On the Pipeline, Microsoft GM Seth Patton contemplates SharePoint's future and how it fits in with Office 365 cloud, Teams, OneDrive and AI initiatives.
Seventy-five thousand enterprises -- and millions of users -- ensure the future of SharePoint, despite the fact Microsoft's intranet product has been around since the internet was young.
Seth Patton, general manager for Microsoft Office 365, OneDrive, SharePoint and Yammer, said that in the almost two decades since SharePoint debuted, so many things have changed.
We work differently -- on the cloud more than ever. We are tapping AI to automate tasks and perform them more quickly.
That would not seem to bode well for the future of SharePoint, which began as most other software platforms in the early 2000s: as an on-premises, server-based application maintained in a company's own data center.
"Over the years, it turns out that content management and content collaboration and the pains that customers deal with, the problems they're trying to solve, have grown," Patton said.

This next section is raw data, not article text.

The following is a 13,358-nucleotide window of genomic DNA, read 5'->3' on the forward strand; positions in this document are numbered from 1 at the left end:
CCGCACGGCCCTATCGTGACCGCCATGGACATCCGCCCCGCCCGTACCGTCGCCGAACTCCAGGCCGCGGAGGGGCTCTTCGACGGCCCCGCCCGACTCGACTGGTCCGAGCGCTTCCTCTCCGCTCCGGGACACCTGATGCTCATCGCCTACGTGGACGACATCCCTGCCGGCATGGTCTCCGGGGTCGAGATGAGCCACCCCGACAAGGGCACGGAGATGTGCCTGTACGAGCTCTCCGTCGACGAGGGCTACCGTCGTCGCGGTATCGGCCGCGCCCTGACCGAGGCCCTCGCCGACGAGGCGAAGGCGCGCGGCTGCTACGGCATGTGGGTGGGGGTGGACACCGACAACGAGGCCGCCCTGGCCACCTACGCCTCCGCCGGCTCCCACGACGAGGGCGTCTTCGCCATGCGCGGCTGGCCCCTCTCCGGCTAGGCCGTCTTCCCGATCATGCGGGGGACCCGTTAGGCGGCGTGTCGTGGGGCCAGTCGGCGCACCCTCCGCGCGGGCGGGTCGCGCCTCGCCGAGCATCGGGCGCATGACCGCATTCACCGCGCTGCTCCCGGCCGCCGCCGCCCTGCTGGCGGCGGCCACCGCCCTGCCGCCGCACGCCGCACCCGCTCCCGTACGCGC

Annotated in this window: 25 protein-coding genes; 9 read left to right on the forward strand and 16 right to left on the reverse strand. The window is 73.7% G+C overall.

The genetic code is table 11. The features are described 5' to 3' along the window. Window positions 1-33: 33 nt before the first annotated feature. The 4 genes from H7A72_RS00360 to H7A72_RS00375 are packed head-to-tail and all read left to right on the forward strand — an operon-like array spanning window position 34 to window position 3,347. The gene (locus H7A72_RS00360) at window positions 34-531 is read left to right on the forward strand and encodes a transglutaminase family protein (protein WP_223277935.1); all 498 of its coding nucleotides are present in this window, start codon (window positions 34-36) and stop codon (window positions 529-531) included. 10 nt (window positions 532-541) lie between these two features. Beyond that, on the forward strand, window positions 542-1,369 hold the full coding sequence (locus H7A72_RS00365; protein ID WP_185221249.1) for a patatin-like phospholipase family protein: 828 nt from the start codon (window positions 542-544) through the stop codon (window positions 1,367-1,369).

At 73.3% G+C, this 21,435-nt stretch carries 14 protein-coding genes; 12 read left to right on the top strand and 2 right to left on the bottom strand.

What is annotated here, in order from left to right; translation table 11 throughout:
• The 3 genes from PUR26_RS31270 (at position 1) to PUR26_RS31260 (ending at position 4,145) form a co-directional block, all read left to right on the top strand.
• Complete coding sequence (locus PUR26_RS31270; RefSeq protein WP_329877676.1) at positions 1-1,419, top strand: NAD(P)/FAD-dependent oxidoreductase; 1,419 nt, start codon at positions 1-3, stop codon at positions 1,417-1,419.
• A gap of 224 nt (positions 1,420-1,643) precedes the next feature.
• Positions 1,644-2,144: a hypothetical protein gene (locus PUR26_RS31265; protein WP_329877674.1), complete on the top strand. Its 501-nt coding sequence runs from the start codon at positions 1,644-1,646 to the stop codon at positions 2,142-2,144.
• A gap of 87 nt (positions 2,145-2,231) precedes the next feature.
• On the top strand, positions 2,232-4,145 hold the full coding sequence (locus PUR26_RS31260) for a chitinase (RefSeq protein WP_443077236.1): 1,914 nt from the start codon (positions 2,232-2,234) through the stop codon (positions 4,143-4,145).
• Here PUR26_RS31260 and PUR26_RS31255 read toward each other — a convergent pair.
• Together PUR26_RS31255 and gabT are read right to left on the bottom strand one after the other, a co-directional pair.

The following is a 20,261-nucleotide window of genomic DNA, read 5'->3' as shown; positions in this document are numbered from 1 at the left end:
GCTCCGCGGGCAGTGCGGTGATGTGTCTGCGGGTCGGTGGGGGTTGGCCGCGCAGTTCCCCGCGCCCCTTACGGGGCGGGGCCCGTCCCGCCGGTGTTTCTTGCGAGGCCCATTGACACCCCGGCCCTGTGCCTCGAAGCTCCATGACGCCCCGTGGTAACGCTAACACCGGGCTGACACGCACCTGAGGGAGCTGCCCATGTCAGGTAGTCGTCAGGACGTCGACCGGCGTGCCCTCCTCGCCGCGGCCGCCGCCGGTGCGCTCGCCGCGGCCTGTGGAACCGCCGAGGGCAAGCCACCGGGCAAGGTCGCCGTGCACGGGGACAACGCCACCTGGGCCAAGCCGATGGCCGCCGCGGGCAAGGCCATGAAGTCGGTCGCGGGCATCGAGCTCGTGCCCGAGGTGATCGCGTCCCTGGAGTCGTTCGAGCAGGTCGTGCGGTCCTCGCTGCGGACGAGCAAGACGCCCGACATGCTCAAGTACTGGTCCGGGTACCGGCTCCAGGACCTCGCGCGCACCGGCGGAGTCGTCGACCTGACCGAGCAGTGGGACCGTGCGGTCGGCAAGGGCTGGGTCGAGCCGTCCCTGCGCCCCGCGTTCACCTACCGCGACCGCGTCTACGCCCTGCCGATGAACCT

Seeing these problems expand as data lakes grow deeper and content ends up in more far-flung places drove Microsoft to stay committed to SharePoint, as its role remains distinct from those of OneDrive, Teams and Yammer.
Of course, the future of SharePoint -- at least, in the view of many independent Microsoft MVP consultants -- is on-premises. Microsoft pledged to release a new on-premises SharePoint 2019 version, which quelled dissent among users.
But what happens after that? We put these questions and more to Patton in this Pipeline podcast episode, a wide-ranging discussion SharePoint experts won't want to miss. The cloud, it turns out, is the future -- especially with deep integrations to other Microsoft Office productivity tools and AI capabilities found only on the cloud side. For now, however, the on-premises SharePoint infrastructure will live on.